State v. HallAnnotate this Case
142 S.E.2d 177 (1965)
264 N.C. 559
STATE v. James Clarence HALL.
Supreme Court of North Carolina.
June 2, 1965.
*178 T. W. Bruton, Atty. Gen., Richard T. Sanders, Asst. Atty. Gen., for the State.
John W. Graham, Edenton, for defendant appellant.
The record comes to us in a condensed form as a pauper appeal. The evidence is somewhat equivocal as to the caution given by the officers to the defendant that he had a right to remain silent and was not required to answer questions, or that any statement he made might be used against him in court. On the other hand, the defendant's objections appear somewhat by inference. However, enough appears to warrant the trial court in finding the defendant was advised of his right to refuse to incriminate himself and likewise require this Court to consider the fundamental question whether, under the circumstances disclosed by the evidence, the wife could consent to a search of the defendant's dwelling without a search warrant and thereby permit the State to use the results of that search to convict the defendant. State v. Elam, 263 N.C. 273, 139 S.E.2d 601; Escobedo v. Illinois, 378 U.S. 478, 84 S. Ct. 1758, 12 L. Ed. 2d 977.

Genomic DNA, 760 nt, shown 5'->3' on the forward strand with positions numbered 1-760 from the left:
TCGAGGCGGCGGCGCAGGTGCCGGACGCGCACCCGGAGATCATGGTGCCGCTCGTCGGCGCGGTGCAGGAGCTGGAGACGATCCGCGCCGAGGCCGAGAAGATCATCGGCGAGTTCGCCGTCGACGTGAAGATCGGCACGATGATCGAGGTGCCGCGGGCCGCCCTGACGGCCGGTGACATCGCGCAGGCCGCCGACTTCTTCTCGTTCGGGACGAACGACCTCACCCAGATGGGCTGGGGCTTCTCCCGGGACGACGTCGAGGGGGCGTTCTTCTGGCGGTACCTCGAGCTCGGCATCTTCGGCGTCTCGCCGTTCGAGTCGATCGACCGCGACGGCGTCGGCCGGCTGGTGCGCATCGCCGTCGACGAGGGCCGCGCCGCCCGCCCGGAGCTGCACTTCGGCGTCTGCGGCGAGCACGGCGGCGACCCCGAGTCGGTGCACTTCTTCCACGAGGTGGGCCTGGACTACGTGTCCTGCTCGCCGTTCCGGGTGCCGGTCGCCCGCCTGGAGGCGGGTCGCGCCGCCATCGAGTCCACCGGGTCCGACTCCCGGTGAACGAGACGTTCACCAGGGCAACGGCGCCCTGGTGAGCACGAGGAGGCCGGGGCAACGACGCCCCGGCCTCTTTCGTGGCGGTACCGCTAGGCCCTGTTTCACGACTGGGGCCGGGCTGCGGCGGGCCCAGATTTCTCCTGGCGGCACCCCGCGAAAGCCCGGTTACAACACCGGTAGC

This is the factual background leading up to the search of the defendant's dwelling: The defendant was in jail. This the officers knew. They neither requested *179 nor received his permission to make the search. The officers, no doubt, suspected they might turn up something incriminating. They went to the house, confronted the defendant's wife with their identity as officers, and asked the privilege of searching the house. Nothing in the evidence indicates the officers had sufficient information to enable them to make the affidavit necessary to authorize the court to issue a search warrant. There is some question as to the extent the officers left the wife free to consent to the search, or whether the number of officers had a coercive effect sufficient to make her consent involuntary. Amos v. U. S., 255 U.S. 313, 41 S. Ct. 266, 65 L. Ed. 654. The circumstances did not suggest to her anything better that she could do in the presence of so much "law" at a time when they had her husband in jail. The officers confronted the defendant with the clock and radio. He then admitted his guilt. Unless proper authority existed for the search of the dwelling, the search was unlawful. The protection extends to the justly as well as to the unjustly accused. State v. Mills, 246 N.C. 237, 98 S.E.2d 329; In Re Walters, 229 N.C. 111, 47 S.E.2d 709; Agnello v. U. S., 269 U.S. 20, 46 S. Ct. 4, 70 L. Ed. 145. An unlawful search does not become lawful by the discoveries which result from it. Fourth and Fifth Amendments to the Constitution of the United States; Article I, Section 15, North Carolina Constitution; Mapp v. Ohio, 367 U.S. 643, 81 S. Ct. 1684, 6 L. Ed. 2d 1081.